Christmas Kidtinis

by Lisa

This weekend we went to a holiday party where a friend was mixing a drink he calls The Grinch, which really is anything but (unless maybe you’re around the person who drank them the day after…)

A Grinch is basically a Grasshoppper made with vanilla ice cream  instead of cream and garnished with a peppermint stick and crushed candy cane sugar on the rim.  I actually didn’t drink them, sweet drinks not being my thing, but Kory did, and I can vouch that they’re sort of fun.

We made the Christmas Kidtini version for the kids the next night: a mint chip shake + green food coloring, garnished with candy canes and red sugar on the rim.

We still haven’t made the milk punch, or any cookies, or candy…but we are slowly but surely finding some Christmas spirit.

Tropical Blizzard

By Lisa

This is an unlikely and unpractical post for the middle of winter if, like me, you’re cold in any state but Hawaii.  But it’s not wholly inappropriate if you’re like my kids, and are not ever bothered by the cold, even in the middle of blizzard.  In an effort to keep my hungry kids out of trouble while I was cooking dinner on Saturday, I had Finn put together a plate of snacks (cheese, crackers, turkey, olives) and let Ella make the kidtinis. The problem was we had no bubbly water and no juice. She concocted a kind of smoothie with milk, ice, and mango and coconut syrups.

I was a skeptical, but the drink was really pretty, and–because she somehow found just the right proportion of milk and ice and syrup–perfectly light and not too sweet. In fact, it was a lot like shave ice.  It melted in the mouth.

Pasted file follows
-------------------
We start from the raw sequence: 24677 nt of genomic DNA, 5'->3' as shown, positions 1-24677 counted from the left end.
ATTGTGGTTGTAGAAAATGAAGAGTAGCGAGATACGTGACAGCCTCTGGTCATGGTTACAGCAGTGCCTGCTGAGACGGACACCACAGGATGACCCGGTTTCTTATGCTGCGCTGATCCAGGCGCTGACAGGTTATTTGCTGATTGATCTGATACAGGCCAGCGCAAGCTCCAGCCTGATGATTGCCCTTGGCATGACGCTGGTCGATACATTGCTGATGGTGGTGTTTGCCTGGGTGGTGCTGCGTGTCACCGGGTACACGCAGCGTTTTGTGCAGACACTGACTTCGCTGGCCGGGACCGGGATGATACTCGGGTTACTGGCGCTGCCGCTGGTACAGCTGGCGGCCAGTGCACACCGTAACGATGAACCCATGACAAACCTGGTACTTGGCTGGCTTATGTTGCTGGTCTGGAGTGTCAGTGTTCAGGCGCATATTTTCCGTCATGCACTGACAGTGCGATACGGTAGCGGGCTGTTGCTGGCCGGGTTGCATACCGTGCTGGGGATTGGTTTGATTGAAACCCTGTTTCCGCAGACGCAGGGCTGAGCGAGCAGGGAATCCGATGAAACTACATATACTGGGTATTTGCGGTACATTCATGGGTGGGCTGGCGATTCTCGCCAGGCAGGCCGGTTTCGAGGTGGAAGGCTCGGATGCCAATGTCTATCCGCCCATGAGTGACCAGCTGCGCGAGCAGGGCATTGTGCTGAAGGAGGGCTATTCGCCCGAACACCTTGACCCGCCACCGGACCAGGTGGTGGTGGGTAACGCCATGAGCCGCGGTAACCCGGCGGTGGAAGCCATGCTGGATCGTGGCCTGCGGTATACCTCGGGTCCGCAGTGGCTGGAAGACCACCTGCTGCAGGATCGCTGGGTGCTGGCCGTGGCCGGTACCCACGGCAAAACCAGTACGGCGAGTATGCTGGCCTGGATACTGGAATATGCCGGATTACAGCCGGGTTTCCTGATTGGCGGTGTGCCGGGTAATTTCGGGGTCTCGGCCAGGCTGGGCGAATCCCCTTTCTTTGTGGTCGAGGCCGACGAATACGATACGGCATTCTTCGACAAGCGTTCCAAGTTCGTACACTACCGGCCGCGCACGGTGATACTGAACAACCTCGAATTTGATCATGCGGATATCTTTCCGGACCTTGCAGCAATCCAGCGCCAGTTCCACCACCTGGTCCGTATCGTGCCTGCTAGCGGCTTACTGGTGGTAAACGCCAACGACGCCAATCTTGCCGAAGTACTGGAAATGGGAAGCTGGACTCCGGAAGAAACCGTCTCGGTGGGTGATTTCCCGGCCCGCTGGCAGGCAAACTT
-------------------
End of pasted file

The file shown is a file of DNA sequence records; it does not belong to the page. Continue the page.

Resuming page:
Also, it reminded me of first snow. And the blizzard we experienced over vacation. Which was also a beautiful, serendipitous, icy mess.


Tropical Blizzard Smoothie

1 part low fat milk to about 3 parts ice

Equal parts mango and coconut syrups, about 2 T each

Blend in a blender. Adjust syrups to taste.

Fizzes for the Family

by Lisa

A few months ago, I had a gin fizz at the Moss Room in San Francisco and fell in love.  You might remember my first unsuccessful search for orange flower water .  I did find it, however, at Whole Foods, and a few weekends ago I whipped (or shook) a couple up for the husband and me.  They were done in the late afternoon on a Saturday, and we promptly banished the kids to their bedrooms for a lovely 25 minutes, and Kory and I sat in the living room and had a quiet cocktail.

The drink is outstanding. It’s a little fizzy from the splash of seltzer, creamy but not rich, and slightly sweet.  It’s my new favorite, and I urge you to try it.

Recipes online abound.  I used this one, originally posted here, and it was perfect.

  • 1-1/2 ounces gin (Old Tom gin if you can get it)
  • 1/2 ounce lemon juice
  • 1/2 ounce lime juice
  • 1 ounce simple syrup
  • 3-4 drops orange flower water
  • 2 drops vanilla extract (very optional; there’s some controversy over whether this was ever really used, but it does add a nice touch)
  • 2 ounces cream
  • 1 egg white
  • Soda water

Shake all ingredients except the soda water WITHOUT ICE very vigorously for at least one minute, preferably longer — the longer the better. Then add ice and shake for 1-2 minutes, as long as you can manage, until extremely cold and frothy. Strain into a tall thin glass, or a very large old fashioned glass, and top with soda water. Stir gently.

When we finally let the kids out, we were refreshed and relaxed (an argument for making an small oasis of time for the adults in the house, even in the middle of the day), and Kory mixed up a version for them, which involved bubbly water, a few drops of orange flower water, a dash of (maybe raspberry?) syrup, and a small scoop of  vanilla ice cream.  Certainly, a better, more authentic kids version would involve lemon and lime syrup, but we didn’t have any in the house. We’re happy to improvise when necessary, and the kids, of course didn’t care.  This was probably their favorite one yet.